PRS Figures Brighten YouTube Gloom

Although PRS and other licensing authorities are locked into a stalemate with video-streaming Web site YouTube, the royalty collection society will have drawn some comfort from figures showing it was a record year for British musicians overseas.

YouTube began blocking music videos to U.K. users a month ago, as the U.K.-based PRS asked for rates that parent company Google described as being “many, many more times higher than under the previous agreement.”

PRS criticised YouTube for taking action without any consultation with musicians and urged it to reconsider its decision, while similar rows have broken out in Germany and the U.S.

The silver lining for the U.K. society is that British musical talent earned £139.6 million ($208 million) from overseas markets in 2008, more than 10 percent up on the previous year.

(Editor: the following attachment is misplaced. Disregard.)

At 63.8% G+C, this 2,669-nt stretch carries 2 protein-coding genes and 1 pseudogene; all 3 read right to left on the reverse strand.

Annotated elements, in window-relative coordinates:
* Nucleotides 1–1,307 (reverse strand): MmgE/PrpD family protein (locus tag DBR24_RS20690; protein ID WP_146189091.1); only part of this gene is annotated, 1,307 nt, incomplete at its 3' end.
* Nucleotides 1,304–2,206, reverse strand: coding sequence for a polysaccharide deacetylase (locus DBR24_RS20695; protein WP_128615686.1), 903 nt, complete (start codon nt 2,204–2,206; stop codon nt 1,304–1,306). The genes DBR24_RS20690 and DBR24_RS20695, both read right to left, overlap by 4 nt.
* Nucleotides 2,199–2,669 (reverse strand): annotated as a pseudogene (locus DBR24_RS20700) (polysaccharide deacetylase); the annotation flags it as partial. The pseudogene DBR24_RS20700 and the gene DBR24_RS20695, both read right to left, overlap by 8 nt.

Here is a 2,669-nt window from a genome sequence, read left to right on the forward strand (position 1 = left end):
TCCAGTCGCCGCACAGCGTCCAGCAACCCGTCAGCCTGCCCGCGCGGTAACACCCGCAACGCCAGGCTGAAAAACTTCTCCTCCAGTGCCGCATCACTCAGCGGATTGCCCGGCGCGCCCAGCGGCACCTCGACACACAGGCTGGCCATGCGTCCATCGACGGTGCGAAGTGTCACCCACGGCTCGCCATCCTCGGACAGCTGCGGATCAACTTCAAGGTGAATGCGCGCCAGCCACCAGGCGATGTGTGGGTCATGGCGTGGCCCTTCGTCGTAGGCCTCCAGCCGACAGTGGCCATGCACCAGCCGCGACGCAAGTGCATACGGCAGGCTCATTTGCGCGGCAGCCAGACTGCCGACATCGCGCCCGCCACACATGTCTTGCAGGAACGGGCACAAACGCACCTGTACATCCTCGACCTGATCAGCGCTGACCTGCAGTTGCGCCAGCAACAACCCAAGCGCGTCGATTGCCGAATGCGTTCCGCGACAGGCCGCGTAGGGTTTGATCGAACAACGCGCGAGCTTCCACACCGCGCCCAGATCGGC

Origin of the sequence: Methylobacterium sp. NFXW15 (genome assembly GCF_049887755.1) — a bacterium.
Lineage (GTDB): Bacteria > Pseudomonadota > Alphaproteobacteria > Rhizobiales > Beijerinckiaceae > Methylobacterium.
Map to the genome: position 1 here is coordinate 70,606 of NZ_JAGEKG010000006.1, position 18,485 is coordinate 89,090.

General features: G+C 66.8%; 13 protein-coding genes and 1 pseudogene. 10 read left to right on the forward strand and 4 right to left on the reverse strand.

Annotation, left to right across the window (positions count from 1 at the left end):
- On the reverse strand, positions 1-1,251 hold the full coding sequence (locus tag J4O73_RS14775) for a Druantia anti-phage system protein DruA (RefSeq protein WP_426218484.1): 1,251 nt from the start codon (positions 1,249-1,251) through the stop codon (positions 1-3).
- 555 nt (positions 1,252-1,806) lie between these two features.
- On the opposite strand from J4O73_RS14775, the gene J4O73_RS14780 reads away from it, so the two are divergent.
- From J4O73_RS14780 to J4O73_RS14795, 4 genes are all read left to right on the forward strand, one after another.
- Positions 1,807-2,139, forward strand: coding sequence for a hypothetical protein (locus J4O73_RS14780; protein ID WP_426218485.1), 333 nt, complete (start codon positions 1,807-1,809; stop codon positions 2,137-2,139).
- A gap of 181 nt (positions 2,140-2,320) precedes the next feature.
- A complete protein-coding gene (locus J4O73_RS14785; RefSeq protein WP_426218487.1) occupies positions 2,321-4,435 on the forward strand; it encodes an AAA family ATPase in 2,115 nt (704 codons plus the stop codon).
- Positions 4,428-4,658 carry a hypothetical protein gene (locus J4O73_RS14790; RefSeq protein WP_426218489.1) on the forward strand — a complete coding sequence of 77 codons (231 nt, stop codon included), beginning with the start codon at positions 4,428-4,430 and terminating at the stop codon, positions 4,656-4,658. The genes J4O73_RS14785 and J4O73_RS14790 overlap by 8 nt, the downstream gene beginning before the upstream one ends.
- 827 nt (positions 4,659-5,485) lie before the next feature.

The U.S. remained the most lucrative market, where British artists generated royalties of £21.7 million ($32.3 million). Germany was the second-biggest, with £15 million ($22.3 million) and France was third with £11.6 million ($17.23 million).

The 10 highest-earning touring acts included Iron Maiden, Elton John, The Spice Girls, Def Leppard, Coldplay and The Cure.

“The increase is partly due to increased airplay and usage in Eastern Europe and Latin America,” said PRS spokesman Barney Hooper. “This is a record year and British music is still doing very well across the globe.”

PRS, which has 60,000 members, has seen international royalties more than double since 1999, when they stood at £68 million.

International royalties now account for 35 percent of PRS’ total revenue.